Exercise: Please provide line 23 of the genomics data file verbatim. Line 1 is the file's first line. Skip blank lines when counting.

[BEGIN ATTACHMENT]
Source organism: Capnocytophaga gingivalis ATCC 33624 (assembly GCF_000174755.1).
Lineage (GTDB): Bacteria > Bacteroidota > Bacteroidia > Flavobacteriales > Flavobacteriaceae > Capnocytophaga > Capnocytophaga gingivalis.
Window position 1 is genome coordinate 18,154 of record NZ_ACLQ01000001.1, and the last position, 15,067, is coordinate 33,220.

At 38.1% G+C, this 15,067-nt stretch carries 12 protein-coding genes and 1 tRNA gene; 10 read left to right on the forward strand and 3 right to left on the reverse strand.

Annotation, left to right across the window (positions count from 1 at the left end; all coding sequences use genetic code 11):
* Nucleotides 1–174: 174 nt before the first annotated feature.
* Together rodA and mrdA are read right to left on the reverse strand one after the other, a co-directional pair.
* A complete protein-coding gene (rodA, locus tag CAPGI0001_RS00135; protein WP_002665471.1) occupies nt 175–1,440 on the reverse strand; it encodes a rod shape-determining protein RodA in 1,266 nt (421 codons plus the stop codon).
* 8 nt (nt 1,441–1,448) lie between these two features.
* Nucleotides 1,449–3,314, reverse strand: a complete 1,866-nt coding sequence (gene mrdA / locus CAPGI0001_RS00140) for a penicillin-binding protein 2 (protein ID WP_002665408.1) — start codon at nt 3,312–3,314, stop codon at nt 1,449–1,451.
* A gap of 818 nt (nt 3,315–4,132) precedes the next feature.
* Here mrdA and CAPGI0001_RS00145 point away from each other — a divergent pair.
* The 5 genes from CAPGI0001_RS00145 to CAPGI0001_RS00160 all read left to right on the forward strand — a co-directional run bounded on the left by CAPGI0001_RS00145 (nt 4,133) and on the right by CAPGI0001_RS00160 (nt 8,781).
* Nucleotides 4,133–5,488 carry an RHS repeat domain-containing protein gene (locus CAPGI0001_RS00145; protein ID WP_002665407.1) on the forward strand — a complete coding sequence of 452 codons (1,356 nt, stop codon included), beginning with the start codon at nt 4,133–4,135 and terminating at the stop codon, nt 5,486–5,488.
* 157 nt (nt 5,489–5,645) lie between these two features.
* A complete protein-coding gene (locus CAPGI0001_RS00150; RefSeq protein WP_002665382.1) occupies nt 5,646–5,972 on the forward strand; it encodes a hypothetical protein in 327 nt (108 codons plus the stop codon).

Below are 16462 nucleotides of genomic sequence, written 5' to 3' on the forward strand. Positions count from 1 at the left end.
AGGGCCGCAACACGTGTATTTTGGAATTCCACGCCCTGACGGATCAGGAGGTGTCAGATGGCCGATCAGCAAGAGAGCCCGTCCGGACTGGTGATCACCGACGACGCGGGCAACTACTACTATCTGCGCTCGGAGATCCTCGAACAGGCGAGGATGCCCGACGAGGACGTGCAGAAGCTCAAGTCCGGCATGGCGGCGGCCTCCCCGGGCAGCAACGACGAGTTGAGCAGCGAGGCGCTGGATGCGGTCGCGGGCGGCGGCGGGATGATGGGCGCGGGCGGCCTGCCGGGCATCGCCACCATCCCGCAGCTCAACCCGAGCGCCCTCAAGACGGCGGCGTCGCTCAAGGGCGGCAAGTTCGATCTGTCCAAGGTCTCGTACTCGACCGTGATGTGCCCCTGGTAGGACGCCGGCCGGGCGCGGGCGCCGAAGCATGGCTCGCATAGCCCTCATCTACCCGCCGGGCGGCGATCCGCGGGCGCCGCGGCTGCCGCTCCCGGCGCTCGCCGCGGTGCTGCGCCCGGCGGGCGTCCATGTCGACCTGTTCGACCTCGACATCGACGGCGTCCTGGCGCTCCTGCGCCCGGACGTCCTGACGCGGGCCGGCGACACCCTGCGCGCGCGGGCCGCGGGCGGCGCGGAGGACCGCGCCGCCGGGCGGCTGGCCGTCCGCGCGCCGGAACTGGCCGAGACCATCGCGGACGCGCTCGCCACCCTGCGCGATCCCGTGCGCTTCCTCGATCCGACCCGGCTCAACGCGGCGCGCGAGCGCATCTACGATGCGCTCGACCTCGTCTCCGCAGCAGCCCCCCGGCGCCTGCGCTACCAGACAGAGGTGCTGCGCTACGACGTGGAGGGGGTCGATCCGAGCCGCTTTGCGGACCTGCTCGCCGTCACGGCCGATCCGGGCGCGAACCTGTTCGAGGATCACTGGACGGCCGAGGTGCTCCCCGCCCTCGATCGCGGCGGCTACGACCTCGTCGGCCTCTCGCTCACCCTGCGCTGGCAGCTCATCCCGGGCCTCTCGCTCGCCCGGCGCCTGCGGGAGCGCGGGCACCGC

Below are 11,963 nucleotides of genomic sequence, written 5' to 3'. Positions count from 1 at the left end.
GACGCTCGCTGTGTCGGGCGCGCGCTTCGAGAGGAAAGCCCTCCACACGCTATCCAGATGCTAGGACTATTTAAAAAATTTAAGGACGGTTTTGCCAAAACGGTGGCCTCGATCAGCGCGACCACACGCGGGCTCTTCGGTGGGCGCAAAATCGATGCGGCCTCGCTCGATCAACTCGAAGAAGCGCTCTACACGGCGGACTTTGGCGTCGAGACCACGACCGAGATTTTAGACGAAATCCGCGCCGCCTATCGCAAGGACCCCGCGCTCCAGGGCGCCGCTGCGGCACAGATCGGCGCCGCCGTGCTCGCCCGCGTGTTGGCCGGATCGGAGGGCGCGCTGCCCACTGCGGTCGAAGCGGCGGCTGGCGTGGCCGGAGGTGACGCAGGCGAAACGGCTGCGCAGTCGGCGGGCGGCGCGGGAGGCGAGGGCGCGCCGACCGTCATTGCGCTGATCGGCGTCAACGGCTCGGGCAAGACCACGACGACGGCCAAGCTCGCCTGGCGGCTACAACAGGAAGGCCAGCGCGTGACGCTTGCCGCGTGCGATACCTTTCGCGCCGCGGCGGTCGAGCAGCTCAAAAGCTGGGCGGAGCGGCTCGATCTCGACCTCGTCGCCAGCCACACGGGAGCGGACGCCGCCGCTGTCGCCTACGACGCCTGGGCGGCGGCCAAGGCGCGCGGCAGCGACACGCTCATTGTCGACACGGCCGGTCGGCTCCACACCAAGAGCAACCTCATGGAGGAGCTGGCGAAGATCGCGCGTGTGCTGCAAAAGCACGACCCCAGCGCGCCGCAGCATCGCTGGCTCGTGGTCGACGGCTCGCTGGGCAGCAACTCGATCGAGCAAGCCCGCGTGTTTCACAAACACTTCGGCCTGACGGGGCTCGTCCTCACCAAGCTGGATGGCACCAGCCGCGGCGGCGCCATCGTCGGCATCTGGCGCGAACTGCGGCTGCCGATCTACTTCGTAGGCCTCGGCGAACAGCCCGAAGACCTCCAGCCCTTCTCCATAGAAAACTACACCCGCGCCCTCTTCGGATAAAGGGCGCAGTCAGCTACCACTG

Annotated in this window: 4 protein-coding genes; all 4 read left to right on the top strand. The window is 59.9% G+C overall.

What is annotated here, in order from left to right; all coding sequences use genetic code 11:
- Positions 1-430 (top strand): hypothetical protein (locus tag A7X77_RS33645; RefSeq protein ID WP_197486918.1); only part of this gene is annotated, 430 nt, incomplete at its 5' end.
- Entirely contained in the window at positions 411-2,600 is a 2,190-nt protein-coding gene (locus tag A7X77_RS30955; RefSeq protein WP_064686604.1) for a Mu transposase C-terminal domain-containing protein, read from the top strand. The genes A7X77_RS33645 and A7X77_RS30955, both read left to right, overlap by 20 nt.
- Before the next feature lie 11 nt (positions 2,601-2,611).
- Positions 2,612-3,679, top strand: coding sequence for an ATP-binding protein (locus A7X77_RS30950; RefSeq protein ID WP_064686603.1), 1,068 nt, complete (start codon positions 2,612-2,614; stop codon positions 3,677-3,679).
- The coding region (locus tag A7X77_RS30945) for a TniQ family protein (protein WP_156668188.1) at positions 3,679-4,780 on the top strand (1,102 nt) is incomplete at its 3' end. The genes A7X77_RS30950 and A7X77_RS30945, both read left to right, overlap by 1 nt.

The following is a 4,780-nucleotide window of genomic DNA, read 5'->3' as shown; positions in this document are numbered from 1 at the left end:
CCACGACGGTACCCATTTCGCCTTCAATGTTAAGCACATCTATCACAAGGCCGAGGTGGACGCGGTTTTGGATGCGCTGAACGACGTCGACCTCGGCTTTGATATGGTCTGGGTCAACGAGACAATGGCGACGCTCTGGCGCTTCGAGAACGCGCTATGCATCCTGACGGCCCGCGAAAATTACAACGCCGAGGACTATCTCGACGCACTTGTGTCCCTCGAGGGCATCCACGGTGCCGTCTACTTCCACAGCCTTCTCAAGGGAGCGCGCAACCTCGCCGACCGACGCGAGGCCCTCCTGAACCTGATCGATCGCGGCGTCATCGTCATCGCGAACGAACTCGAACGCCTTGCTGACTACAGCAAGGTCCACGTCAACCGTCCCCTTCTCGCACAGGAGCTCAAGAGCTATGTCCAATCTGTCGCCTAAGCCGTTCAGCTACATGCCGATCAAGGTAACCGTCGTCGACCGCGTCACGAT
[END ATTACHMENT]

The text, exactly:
- Positions 1-430 (top strand): hypothetical protein (locus tag A7X77_RS33645; RefSeq protein ID WP_197486918.1); only part of this gene is annotated, 430 nt, incomplete at its 5' end.